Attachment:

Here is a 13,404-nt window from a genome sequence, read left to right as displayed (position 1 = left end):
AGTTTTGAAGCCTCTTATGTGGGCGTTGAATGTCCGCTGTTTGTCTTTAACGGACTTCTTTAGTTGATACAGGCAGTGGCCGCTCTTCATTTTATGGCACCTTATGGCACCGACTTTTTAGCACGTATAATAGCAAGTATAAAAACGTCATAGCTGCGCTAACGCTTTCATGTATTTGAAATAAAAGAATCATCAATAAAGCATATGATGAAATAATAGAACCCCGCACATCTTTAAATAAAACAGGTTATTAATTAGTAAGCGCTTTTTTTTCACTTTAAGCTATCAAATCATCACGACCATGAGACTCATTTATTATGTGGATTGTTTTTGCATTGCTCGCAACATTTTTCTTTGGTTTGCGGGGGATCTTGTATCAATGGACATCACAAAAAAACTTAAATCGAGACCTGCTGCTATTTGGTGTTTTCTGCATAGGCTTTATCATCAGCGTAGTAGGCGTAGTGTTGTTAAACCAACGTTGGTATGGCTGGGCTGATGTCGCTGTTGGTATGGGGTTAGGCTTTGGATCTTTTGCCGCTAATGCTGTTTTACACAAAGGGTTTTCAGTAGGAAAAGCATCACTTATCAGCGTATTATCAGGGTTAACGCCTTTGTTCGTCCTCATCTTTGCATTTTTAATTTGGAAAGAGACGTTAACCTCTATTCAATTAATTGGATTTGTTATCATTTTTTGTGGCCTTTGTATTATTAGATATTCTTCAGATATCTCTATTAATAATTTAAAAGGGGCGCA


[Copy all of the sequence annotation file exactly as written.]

Here is a 13,404-nt window from a genome sequence, read left to right as displayed (position 1 = left end):
AGTTTTGAAGCCTCTTATGTGGGCGTTGAATGTCCGCTGTTTGTCTTTAACGGACTTCTTTAGTTGATACAGGCAGTGGCCGCTCTTCATTTTATGGCACCTTATGGCACCGACTTTTTAGCACGTATAATAGCAAGTATAAAAACGTCATAGCTGCGCTAACGCTTTCATGTATTTGAAATAAAAGAATCATCAATAAAGCATATGATGAAATAATAGAACCCCGCACATCTTTAAATAAAACAGGTTATTAATTAGTAAGCGCTTTTTTTTCACTTTAAGCTATCAAATCATCACGACCATGAGACTCATTTATTATGTGGATTGTTTTTGCATTGCTCGCAACATTTTTCTTTGGTTTGCGGGGGATCTTGTATCAATGGACATCACAAAAAAACTTAAATCGAGACCTGCTGCTATTTGGTGTTTTCTGCATAGGCTTTATCATCAGCGTAGTAGGCGTAGTGTTGTTAAACCAACGTTGGTATGGCTGGGCTGATGTCGCTGTTGGTATGGGGTTAGGCTTTGGATCTTTTGCCGCTAATGCTGTTTTACACAAAGGGTTTTCAGTAGGAAAAGCATCACTTATCAGCGTATTATCAGGGTTAACGCCTTTGTTCGTCCTCATCTTTGCATTTTTAATTTGGAAAGAGACGTTAACCTCTATTCAATTAATTGGATTTGTTATCATTTTTTGTGGCCTTTGTATTATTAGATATTCTTCAGATATCTCTATTAATAATTTAAAAGGGGCGCA